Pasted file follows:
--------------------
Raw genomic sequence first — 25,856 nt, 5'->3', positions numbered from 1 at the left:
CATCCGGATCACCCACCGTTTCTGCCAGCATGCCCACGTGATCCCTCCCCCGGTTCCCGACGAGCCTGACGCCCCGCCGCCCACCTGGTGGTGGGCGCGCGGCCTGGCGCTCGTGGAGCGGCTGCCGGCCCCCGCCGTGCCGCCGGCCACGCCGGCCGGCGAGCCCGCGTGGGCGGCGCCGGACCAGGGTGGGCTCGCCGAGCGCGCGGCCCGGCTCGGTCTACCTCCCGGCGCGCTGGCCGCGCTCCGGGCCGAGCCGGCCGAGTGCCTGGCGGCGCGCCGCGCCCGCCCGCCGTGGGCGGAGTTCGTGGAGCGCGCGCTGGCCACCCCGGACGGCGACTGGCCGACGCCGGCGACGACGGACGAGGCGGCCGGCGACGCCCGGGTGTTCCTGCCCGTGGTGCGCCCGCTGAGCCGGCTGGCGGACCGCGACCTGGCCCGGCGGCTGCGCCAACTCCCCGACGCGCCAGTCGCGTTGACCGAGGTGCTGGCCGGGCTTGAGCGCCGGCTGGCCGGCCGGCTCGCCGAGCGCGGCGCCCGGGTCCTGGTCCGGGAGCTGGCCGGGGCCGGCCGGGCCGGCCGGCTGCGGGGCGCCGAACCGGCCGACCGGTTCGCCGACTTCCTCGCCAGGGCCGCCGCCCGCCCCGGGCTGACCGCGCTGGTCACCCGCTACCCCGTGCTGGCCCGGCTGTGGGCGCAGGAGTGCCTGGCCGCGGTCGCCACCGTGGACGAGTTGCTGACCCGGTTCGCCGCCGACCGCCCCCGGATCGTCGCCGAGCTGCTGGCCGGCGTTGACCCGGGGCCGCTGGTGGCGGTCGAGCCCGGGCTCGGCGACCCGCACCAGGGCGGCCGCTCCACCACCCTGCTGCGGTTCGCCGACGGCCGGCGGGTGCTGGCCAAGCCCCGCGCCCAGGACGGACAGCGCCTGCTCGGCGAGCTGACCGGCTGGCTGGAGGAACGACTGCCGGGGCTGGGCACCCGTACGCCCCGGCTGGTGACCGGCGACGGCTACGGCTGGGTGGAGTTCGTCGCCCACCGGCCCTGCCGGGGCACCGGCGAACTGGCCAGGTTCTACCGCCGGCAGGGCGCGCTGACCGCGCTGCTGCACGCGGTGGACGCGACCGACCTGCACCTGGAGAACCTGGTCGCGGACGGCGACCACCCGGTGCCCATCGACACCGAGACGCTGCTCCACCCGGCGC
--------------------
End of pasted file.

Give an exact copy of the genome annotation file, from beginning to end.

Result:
Raw genomic sequence first — 25,856 nt, 5'->3', positions numbered from 1 at the left:
CATCCGGATCACCCACCGTTTCTGCCAGCATGCCCACGTGATCCCTCCCCCGGTTCCCGACGAGCCTGACGCCCCGCCGCCCACCTGGTGGTGGGCGCGCGGCCTGGCGCTCGTGGAGCGGCTGCCGGCCCCCGCCGTGCCGCCGGCCACGCCGGCCGGCGAGCCCGCGTGGGCGGCGCCGGACCAGGGTGGGCTCGCCGAGCGCGCGGCCCGGCTCGGTCTACCTCCCGGCGCGCTGGCCGCGCTCCGGGCCGAGCCGGCCGAGTGCCTGGCGGCGCGCCGCGCCCGCCCGCCGTGGGCGGAGTTCGTGGAGCGCGCGCTGGCCACCCCGGACGGCGACTGGCCGACGCCGGCGACGACGGACGAGGCGGCCGGCGACGCCCGGGTGTTCCTGCCCGTGGTGCGCCCGCTGAGCCGGCTGGCGGACCGCGACCTGGCCCGGCGGCTGCGCCAACTCCCCGACGCGCCAGTCGCGTTGACCGAGGTGCTGGCCGGGCTTGAGCGCCGGCTGGCCGGCCGGCTCGCCGAGCGCGGCGCCCGGGTCCTGGTCCGGGAGCTGGCCGGGGCCGGCCGGGCCGGCCGGCTGCGGGGCGCCGAACCGGCCGACCGGTTCGCCGACTTCCTCGCCAGGGCCGCCGCCCGCCCCGGGCTGACCGCGCTGGTCACCCGCTACCCCGTGCTGGCCCGGCTGTGGGCGCAGGAGTGCCTGGCCGCGGTCGCCACCGTGGACGAGTTGCTGACCCGGTTCGCCGCCGACCGCCCCCGGATCGTCGCCGAGCTGCTGGCCGGCGTTGACCCGGGGCCGCTGGTGGCGGTCGAGCCCGGGCTCGGCGACCCGCACCAGGGCGGCCGCTCCACCACCCTGCTGCGGTTCGCCGACGGCCGGCGGGTGCTGGCCAAGCCCCGCGCCCAGGACGGACAGCGCCTGCTCGGCGAGCTGACCGGCTGGCTGGAGGAACGACTGCCGGGGCTGGGCACCCGTACGCCCCGGCTGGTGACCGGCGACGGCTACGGCTGGGTGGAGTTCGTCGCCCACCGGCCCTGCCGGGGCACCGGCGAACTGGCCAGGTTCTACCGCCGGCAGGGCGCGCTGACCGCGCTGCTGCACGCGGTGGACGCGACCGACCTGCACCTGGAGAACCTGGTCGCGGACGGCGACCACCCGGTGCCCATCGACACCGAGACGCTGCTCCACCCGGCGC